Architectural Heritage in Kakuma and Kalobeyei

Welcome to the JWL & OSUN Students Project, a ground-breaking initiative launched on September 10, 2023, dedicated to safeguarding the architectural heritage within refugee camps, with a primary focus on Kakuma and Kalobeyei. This report delves into the project’s progression, underscoring the significance of preserving architectural heritage in these regions and examining the challenges and opportunities encountered during this endeavour. 

At the heart of the initiative lies a commitment to engaging refugees through the documentation of their cultural narratives, fostering a deeper understanding within the refugee community. The project’s core objectives revolve around archiving the architectural diversity found in Kakuma Refugee Camp and Kalobeyei settlement, with a specific aim to capture at least 60 distinct building types spread across seven clusters through the lens of photography.  

    1. What were the key activities and outcomes? 

The key activities were:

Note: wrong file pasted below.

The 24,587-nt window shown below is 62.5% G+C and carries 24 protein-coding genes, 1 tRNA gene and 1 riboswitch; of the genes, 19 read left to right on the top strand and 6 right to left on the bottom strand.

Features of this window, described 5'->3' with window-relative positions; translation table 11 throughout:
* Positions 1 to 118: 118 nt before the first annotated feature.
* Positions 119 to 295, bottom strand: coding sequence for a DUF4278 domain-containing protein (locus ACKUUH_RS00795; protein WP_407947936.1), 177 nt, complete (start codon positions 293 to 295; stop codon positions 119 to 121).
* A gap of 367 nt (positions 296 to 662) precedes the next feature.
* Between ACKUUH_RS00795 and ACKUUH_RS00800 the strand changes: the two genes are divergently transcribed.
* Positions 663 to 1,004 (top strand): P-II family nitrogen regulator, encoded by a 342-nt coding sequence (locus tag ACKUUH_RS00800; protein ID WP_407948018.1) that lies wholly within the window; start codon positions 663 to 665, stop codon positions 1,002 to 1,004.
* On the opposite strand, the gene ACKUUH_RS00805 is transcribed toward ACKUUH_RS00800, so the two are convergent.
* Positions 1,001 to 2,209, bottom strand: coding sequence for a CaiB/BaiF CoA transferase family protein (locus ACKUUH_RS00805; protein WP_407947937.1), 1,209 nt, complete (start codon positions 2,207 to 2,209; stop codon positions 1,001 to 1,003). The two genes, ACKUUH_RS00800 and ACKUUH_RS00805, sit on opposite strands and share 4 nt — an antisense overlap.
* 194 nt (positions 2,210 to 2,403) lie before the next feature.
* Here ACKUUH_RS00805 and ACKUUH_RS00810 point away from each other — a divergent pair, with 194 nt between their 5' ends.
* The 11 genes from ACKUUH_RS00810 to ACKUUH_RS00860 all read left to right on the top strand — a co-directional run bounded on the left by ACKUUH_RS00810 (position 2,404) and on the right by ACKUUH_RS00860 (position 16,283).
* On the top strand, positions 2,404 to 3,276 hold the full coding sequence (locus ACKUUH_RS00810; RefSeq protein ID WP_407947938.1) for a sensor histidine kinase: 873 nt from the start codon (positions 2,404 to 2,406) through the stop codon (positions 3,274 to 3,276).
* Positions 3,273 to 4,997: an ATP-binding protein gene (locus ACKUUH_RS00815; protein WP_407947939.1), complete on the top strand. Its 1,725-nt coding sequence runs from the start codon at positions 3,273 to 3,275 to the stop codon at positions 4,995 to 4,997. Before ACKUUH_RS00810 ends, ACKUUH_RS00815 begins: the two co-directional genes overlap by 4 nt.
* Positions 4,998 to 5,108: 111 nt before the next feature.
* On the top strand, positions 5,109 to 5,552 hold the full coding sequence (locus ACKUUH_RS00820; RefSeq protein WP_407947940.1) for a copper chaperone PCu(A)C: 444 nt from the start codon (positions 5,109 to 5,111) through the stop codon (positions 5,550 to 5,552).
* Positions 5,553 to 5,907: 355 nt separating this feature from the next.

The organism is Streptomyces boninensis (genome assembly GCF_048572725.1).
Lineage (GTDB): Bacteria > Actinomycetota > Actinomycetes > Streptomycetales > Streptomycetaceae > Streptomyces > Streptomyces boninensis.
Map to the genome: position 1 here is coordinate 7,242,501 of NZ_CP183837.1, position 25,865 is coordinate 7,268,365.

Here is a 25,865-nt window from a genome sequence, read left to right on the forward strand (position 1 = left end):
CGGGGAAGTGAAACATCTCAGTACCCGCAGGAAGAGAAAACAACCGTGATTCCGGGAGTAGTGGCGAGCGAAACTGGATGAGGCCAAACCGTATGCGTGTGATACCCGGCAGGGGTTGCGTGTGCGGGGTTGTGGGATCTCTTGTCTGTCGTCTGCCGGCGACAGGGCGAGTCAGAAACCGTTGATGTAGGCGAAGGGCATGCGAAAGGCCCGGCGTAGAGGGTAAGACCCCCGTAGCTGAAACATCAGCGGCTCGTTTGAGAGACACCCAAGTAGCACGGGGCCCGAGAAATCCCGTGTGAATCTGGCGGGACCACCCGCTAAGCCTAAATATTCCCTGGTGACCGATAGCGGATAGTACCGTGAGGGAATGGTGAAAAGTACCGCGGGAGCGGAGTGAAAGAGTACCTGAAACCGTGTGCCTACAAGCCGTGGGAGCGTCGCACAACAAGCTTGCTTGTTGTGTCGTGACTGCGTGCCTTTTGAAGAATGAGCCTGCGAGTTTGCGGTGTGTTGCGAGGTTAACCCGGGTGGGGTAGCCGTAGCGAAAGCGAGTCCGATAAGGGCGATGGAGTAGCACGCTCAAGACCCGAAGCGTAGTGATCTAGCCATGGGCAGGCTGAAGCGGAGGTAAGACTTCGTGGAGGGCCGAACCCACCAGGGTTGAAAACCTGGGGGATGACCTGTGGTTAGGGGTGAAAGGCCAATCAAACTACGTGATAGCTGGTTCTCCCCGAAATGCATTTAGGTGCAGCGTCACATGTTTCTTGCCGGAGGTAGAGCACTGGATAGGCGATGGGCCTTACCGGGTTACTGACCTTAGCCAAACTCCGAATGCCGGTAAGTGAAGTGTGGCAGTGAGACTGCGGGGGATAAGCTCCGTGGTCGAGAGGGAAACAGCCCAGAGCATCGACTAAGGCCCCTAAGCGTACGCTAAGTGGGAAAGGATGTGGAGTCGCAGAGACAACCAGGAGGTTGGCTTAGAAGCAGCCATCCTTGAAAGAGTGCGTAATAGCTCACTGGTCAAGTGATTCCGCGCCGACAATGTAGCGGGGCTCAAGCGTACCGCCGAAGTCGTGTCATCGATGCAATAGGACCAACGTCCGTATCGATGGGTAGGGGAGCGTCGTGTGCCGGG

• Identifying potential 120 camp buildings/structures from the seven clusters of the camp settlement 
    • Selecting 60 buildings/structures for archiving purposes. 
    • Capturing photographs of the same 
    • Gathering detailed description of each (60) building/structures for archiving purposes. 
    • The outcomes of the activities are: 
    • Archiving the diverse unachieved architect of Kakuma Camp for future references 
    • Create opportunity to exhibit the diverse building materials, structures, styles and cultural attachment of the diverse camp communities and beyond so as to learn from diverse cultures similarities and differences 
    • Engage in cultural preservation activities and develop skills of archiving